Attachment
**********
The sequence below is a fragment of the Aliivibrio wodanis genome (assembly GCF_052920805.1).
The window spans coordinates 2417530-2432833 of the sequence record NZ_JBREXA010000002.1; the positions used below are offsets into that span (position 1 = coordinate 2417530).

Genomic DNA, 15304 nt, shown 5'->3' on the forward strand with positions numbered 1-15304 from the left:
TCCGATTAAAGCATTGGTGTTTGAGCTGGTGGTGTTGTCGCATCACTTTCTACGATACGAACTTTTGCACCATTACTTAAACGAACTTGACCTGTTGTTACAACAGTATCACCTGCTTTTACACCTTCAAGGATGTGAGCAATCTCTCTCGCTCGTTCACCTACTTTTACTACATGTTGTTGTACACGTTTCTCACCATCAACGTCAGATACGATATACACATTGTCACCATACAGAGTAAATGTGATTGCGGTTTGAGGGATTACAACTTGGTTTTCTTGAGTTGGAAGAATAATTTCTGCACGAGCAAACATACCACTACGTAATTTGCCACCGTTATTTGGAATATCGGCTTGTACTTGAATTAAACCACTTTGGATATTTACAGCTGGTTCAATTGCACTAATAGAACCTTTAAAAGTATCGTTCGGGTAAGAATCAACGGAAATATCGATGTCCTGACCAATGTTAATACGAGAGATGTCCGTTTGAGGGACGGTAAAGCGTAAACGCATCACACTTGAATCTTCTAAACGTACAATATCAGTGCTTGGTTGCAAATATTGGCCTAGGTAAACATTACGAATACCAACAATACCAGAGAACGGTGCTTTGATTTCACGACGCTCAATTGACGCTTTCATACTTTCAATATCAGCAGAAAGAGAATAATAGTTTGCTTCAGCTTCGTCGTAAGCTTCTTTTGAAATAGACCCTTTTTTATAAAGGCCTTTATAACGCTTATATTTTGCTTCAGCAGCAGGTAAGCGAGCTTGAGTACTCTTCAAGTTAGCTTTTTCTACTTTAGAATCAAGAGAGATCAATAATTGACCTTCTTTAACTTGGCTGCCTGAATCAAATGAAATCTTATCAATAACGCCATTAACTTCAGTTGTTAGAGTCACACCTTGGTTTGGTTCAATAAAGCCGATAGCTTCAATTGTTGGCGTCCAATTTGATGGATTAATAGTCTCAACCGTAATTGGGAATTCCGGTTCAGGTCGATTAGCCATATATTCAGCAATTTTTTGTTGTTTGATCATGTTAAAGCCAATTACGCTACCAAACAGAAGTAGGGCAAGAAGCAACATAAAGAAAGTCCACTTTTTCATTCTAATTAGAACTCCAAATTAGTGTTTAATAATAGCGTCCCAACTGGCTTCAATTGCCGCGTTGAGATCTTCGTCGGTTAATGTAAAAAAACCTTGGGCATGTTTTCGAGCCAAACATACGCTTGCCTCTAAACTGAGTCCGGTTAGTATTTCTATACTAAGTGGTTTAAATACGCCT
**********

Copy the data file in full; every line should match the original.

The sequence below is a fragment of the Aliivibrio wodanis genome (assembly GCF_052920805.1).
The window spans coordinates 2417530-2432833 of the sequence record NZ_JBREXA010000002.1; the positions used below are offsets into that span (position 1 = coordinate 2417530).

Genomic DNA, 15304 nt, shown 5'->3' on the forward strand with positions numbered 1-15304 from the left:
TCCGATTAAAGCATTGGTGTTTGAGCTGGTGGTGTTGTCGCATCACTTTCTACGATACGAACTTTTGCACCATTACTTAAACGAACTTGACCTGTTGTTACAACAGTATCACCTGCTTTTACACCTTCAAGGATGTGAGCAATCTCTCTCGCTCGTTCACCTACTTTTACTACATGTTGTTGTACACGTTTCTCACCATCAACGTCAGATACGATATACACATTGTCACCATACAGAGTAAATGTGATTGCGGTTTGAGGGATTACAACTTGGTTTTCTTGAGTTGGAAGAATAATTTCTGCACGAGCAAACATACCACTACGTAATTTGCCACCGTTATTTGGAATATCGGCTTGTACTTGAATTAAACCACTTTGGATATTTACAGCTGGTTCAATTGCACTAATAGAACCTTTAAAAGTATCGTTCGGGTAAGAATCAACGGAAATATCGATGTCCTGACCAATGTTAATACGAGAGATGTCCGTTTGAGGGACGGTAAAGCGTAAACGCATCACACTTGAATCTTCTAAACGTACAATATCAGTGCTTGGTTGCAAATATTGGCCTAGGTAAACATTACGAATACCAACAATACCAGAGAACGGTGCTTTGATTTCACGACGCTCAATTGACGCTTTCATACTTTCAATATCAGCAGAAAGAGAATAATAGTTTGCTTCAGCTTCGTCGTAAGCTTCTTTTGAAATAGACCCTTTTTTATAAAGGCCTTTATAACGCTTATATTTTGCTTCAGCAGCAGGTAAGCGAGCTTGAGTACTCTTCAAGTTAGCTTTTTCTACTTTAGAATCAAGAGAGATCAATAATTGACCTTCTTTAACTTGGCTGCCTGAATCAAATGAAATCTTATCAATAACGCCATTAACTTCAGTTGTTAGAGTCACACCTTGGTTTGGTTCAATAAAGCCGATAGCTTCAATTGTTGGCGTCCAATTTGATGGATTAATAGTCTCAACCGTAATTGGGAATTCCGGTTCAGGTCGATTAGCCATATATTCAGCAATTTTTTGTTGTTTGATCATGTTAAAGCCAATTACGCTACCAAACAGAAGTAGGGCAAGAAGCAACATAAAGAAAGTCCACTTTTTCATTCTAATTAGAACTCCAAATTAGTGTTTAATAATAGCGTCCCAACTGGCTTCAATTGCCGCGTTGAGATCTTCGTCGGTTAATGTAAAAAAACCTTGGGCATGTTTTCGAGCCAAACATACGCTTGCCTCTAAACTGAGTCCGGTTAGTATTTCTATACTAAGTGGTTTAAATACGCCT